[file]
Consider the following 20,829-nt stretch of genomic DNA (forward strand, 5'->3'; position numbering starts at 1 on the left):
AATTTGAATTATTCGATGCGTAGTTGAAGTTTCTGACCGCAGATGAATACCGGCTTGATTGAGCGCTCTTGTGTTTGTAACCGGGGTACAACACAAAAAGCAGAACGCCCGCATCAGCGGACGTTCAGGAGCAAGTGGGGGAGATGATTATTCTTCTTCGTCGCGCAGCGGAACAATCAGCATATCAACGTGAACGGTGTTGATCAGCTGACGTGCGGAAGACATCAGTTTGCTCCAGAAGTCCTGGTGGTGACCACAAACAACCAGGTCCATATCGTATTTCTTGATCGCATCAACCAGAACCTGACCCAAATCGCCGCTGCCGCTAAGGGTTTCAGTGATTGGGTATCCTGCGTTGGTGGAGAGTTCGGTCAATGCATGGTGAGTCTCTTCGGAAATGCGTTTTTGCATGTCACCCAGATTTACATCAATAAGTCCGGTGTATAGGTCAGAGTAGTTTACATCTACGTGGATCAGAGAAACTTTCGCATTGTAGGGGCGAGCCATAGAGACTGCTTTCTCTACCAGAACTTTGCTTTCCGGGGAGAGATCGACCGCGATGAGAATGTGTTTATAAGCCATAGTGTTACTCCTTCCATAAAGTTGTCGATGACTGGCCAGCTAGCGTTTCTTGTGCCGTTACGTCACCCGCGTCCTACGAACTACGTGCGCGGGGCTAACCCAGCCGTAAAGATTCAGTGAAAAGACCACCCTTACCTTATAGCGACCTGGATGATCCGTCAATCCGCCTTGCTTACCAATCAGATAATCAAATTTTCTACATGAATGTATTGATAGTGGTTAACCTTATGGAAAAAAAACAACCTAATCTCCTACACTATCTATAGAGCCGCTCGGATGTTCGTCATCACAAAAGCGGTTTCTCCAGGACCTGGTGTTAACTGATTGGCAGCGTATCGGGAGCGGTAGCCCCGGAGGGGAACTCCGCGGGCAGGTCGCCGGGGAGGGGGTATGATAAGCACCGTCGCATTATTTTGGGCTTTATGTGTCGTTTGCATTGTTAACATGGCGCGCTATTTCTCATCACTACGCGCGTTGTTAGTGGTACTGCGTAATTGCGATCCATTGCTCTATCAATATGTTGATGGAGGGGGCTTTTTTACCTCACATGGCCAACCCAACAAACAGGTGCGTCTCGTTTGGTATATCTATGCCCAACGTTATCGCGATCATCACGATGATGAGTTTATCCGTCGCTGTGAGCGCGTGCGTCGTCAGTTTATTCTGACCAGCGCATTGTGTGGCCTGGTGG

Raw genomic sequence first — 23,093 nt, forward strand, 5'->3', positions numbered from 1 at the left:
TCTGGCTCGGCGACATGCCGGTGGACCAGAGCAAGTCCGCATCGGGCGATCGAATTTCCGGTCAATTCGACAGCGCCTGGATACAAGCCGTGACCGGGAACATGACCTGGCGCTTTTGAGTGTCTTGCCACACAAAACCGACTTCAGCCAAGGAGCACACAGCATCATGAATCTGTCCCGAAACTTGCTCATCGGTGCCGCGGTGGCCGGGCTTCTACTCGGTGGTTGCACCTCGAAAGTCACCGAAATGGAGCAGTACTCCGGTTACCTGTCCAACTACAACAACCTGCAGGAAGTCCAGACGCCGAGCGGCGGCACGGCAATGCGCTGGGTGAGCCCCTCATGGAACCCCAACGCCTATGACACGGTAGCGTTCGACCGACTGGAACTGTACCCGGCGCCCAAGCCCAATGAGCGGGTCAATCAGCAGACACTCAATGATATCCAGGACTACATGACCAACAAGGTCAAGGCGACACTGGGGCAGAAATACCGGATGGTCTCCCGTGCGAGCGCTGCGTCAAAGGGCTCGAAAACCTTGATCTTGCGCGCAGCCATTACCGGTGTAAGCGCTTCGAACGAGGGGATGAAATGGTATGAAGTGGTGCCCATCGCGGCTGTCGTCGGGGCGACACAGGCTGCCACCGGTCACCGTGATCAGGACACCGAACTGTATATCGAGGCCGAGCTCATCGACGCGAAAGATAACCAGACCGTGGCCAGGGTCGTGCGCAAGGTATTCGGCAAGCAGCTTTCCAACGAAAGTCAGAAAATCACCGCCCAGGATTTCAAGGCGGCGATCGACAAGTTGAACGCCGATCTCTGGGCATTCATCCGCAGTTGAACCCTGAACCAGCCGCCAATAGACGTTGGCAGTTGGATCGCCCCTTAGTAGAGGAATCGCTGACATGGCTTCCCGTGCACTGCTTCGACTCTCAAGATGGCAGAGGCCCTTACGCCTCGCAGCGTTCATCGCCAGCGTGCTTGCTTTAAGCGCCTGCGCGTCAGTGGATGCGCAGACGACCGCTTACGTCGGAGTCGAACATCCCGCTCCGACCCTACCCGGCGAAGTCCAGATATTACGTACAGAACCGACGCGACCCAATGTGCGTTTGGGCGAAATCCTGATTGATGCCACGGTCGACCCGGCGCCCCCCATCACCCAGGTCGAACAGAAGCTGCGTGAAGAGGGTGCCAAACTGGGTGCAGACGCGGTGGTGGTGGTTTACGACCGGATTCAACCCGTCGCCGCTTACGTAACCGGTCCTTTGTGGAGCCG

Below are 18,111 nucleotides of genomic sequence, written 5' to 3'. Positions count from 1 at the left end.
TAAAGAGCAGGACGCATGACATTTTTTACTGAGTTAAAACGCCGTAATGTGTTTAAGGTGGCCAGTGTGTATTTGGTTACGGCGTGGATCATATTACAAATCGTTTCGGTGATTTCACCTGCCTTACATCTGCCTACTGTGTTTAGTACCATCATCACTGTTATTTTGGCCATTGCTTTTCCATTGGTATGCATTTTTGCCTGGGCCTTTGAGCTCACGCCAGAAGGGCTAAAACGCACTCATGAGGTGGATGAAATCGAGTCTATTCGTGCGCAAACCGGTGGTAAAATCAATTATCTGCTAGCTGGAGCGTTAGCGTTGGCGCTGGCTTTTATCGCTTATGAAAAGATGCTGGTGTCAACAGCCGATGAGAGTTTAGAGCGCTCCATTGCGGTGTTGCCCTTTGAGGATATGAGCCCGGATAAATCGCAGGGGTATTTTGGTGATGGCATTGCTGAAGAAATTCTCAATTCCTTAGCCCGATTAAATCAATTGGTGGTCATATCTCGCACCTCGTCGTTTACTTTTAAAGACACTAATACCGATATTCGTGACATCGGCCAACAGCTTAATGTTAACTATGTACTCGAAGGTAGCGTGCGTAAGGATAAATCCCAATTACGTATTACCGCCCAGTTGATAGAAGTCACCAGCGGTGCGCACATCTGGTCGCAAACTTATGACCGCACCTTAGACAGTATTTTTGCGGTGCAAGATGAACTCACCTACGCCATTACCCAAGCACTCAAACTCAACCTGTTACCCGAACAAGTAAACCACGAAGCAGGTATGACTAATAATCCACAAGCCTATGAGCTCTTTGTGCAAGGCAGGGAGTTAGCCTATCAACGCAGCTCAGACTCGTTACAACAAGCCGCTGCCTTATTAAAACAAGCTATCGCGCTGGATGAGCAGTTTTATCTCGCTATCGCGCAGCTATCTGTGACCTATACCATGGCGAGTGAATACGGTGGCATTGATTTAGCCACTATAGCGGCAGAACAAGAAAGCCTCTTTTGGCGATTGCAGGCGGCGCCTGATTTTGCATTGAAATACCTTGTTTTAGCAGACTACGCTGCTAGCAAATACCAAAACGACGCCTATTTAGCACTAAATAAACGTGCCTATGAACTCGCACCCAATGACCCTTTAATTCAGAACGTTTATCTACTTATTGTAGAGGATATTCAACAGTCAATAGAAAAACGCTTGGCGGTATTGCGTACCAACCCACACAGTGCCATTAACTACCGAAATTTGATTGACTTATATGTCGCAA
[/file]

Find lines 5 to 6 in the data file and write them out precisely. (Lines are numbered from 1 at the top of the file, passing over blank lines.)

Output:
Below are 18,111 nucleotides of genomic sequence, written 5' to 3'. Positions count from 1 at the left end.
TAAAGAGCAGGACGCATGACATTTTTTACTGAGTTAAAACGCCGTAATGTGTTTAAGGTGGCCAGTGTGTATTTGGTTACGGCGTGGATCATATTACAAATCGTTTCGGTGATTTCACCTGCCTTACATCTGCCTACTGTGTTTAGTACCATCATCACTGTTATTTTGGCCATTGCTTTTCCATTGGTATGCATTTTTGCCTGGGCCTTTGAGCTCACGCCAGAAGGGCTAAAACGCACTCATGAGGTGGATGAAATCGAGTCTATTCGTGCGCAAACCGGTGGTAAAATCAATTATCTGCTAGCTGGAGCGTTAGCGTTGGCGCTGGCTTTTATCGCTTATGAAAAGATGCTGGTGTCAACAGCCGATGAGAGTTTAGAGCGCTCCATTGCGGTGTTGCCCTTTGAGGATATGAGCCCGGATAAATCGCAGGGGTATTTTGGTGATGGCATTGCTGAAGAAATTCTCAATTCCTTAGCCCGATTAAATCAATTGGTGGTCATATCTCGCACCTCGTCGTTTACTTTTAAAGACACTAATACCGATATTCGTGACATCGGCCAACAGCTTAATGTTAACTATGTACTCGAAGGTAGCGTGCGTAAGGATAAATCCCAATTACGTATTACCGCCCAGTTGATAGAAGTCACCAGCGGTGCGCACATCTGGTCGCAAACTTATGACCGCACCTTAGACAGTATTTTTGCGGTGCAAGATGAACTCACCTACGCCATTACCCAAGCACTCAAACTCAACCTGTTACCCGAACAAGTAAACCACGAAGCAGGTATGACTAATAATCCACAAGCCTATGAGCTCTTTGTGCAAGGCAGGGAGTTAGCCTATCAACGCAGCTCAGACTCGTTACAACAAGCCGCTGCCTTATTAAAACAAGCTATCGCGCTGGATGAGCAGTTTTATCTCGCTATCGCGCAGCTATCTGTGACCTATACCATGGCGAGTGAATACGGTGGCATTGATTTAGCCACTATAGCGGCAGAACAAGAAAGCCTCTTTTGGCGATTGCAGGCGGCGCCTGATTTTGCATTGAAATACCTTGTTTTAGCAGACTACGCTGCTAGCAAATACCAAAACGACGCCTATTTAGCACTAAATAAACGTGCCTATGAACTCGCACCCAATGACCCTTTAATTCAGAACGTTTATCTACTTATTGTAGAGGATATTCAACAGTCAATAGAAAAACGCTTGGCGGTATTGCGTACCAACCCACACAGTGCCATTAACTACCGAAATTTGATTGACTTATATGTCGCAA